By Kristin Limoges

Published on June 22, 2018

sleeping-beauty.jpg Pin It
Illustration by Phuong Nguyen
Pin It
Illustration by Phuong Nguyen

For about 2,500 hours a year, you’re squishing your face into a pillow while fast asleep. And all those hours can really add up to wrinkles, fine lines, and creases on your face. Sleeping, after sun exposure, can be second biggest cause of premature aging in the skin. But there are a couple of ways to make sure your beauty sleep isn’t working against you.

It starts with getting the right amount. Dermatologist Dr. Macrene tries for about eight and a half hours a night. Most doctors agree that somewhere between six to eight is ideal. But what about the position your sleeping in? Sleeping on your back is most ideal because you aren’t pressing your face against a pillow the entire night, but training your body to sleep a way it isn’t used to can be cause for nights, if not weeks, of sleepless, frustrating nights.

Even Dr. Macrene is a stomach sleeper, which is one of the worst sleeping positions for your face since all of your head’s weight is on your face. But she argues that “I feel that getting your sleep is more important than trying to sleep on your back, if it’s not how you’re hardwired.”

Pillowcases—Clean and Uncreased

First and foremost, always make sure your pillowcase is super clean. I personally am obsessed with the Slip silk pillowcases, and silk has been proven to be better for the prevention of premature fine lines as it’s more gentle on your face. Dr. Macrene prefers a good quality cotton pillowcase.

No matter the material though, most importantly, is to smooth out the pillowcase so it doesn’t have creases. “It’s really important to not fall asleep on the seam of the pillowcase,” says Dr. Macrene. Those really lovely embroidered pillowcases look great, but are a major problem for sleeping because you want your surface to be smooth.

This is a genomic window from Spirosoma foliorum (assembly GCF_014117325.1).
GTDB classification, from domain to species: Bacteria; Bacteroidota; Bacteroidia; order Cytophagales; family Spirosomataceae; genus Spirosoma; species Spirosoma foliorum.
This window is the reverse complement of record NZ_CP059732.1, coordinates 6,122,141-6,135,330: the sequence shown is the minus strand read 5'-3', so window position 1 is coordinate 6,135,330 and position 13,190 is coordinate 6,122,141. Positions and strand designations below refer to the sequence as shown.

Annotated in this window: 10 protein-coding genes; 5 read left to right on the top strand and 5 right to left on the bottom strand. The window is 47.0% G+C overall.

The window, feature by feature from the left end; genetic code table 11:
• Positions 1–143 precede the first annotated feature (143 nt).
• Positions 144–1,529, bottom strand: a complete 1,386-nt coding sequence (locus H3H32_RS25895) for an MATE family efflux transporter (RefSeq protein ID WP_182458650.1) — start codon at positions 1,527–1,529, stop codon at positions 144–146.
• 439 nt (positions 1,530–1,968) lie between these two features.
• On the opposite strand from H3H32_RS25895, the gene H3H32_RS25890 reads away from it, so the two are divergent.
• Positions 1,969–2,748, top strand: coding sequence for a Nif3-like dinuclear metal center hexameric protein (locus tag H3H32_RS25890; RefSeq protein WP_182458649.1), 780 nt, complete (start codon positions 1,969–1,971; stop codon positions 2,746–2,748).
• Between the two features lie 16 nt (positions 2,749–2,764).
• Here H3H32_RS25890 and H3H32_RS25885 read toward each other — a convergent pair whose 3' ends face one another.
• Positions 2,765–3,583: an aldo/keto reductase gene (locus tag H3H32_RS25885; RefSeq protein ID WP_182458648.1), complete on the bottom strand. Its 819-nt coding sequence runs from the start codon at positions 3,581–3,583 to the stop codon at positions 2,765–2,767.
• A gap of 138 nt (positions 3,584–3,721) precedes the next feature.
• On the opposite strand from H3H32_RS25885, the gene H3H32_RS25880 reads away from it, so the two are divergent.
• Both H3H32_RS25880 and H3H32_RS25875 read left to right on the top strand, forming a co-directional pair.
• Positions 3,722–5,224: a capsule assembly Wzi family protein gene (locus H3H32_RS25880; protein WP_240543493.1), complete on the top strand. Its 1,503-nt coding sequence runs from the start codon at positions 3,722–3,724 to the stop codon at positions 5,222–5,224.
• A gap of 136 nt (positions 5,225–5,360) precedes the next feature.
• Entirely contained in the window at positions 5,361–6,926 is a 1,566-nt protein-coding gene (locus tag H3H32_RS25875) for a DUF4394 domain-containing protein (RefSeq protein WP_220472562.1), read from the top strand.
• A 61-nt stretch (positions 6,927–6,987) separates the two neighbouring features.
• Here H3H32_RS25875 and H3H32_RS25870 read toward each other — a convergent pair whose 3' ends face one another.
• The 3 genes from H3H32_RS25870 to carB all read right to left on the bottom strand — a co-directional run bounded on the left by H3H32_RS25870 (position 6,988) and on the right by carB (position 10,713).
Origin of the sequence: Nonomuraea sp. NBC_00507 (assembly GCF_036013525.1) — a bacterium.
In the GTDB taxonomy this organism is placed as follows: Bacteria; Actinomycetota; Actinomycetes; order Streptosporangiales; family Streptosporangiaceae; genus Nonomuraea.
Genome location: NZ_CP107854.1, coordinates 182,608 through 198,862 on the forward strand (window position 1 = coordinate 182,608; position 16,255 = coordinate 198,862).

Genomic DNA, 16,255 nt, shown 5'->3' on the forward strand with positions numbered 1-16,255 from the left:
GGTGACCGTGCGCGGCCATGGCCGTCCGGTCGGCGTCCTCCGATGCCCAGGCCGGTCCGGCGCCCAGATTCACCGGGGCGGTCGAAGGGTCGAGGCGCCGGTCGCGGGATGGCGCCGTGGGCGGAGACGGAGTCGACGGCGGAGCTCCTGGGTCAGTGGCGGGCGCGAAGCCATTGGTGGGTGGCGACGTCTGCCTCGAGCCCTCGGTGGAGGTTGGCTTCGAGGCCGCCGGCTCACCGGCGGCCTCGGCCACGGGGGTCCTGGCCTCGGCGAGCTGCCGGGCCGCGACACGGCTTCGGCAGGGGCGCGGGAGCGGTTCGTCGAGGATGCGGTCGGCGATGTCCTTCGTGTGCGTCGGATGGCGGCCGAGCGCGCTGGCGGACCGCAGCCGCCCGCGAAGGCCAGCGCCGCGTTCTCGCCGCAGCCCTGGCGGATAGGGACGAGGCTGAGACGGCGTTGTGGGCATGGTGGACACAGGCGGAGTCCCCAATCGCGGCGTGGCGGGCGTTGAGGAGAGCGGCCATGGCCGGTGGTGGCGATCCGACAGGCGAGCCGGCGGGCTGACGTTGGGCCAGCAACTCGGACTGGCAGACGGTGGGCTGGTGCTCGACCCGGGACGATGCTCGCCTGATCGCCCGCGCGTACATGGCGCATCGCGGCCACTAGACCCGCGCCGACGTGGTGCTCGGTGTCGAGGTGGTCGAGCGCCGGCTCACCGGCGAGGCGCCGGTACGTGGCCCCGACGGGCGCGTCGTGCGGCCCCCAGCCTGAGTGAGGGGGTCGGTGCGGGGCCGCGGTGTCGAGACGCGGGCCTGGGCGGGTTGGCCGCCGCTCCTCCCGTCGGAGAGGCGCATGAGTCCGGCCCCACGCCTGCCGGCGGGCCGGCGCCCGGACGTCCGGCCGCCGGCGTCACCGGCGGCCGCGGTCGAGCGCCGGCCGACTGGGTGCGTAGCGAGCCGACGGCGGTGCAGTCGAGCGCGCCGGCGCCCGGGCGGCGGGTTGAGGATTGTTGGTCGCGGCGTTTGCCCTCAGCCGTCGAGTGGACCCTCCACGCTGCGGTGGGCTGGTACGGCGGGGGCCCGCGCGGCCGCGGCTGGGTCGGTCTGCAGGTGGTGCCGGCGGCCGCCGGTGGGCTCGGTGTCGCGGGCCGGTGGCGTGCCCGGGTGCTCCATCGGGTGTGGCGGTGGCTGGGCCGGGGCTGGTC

“If I’m going to lay my face down, I’m going to make sure I don’t lay it down with a fold in my skin,” says Dr. Macrene. “This is terribly important because if you fall asleep, and even if you’re only asleep in that position for a few hours, you can create a crease that can set up for future creasing.”

Watch Me Flip

So maybe you’re still sleeping on your stomach or side, but it’s very important that you somehow in the middle of the night flip to the other side of your face. “Don’t only sleep on one side of your face,” says Dr. Macrene. Make sure you at some point throughout the night you flip to the other side, so the creases aren’t entirely on one side of your face.

Hang Off

Side sleepers, hang off that pillow. As celebrity esthetician Renee Rouleau showcased, you can keep the lower half of your face off that pillow. “I purposely sleep with an extra firm pillow and strategically position my head so the lower half of my face is literally off the pillow,” Rouleau said in a post. “Therefore, it doesn’t flatten out like a pancake.”

You may toss and turn throughout the night, no matter in what position you drift off to sleep, but setting yourself up with these easy changes can make a big difference in the long run for the longevity of your skin.

Keep reading up on skincare tricks:


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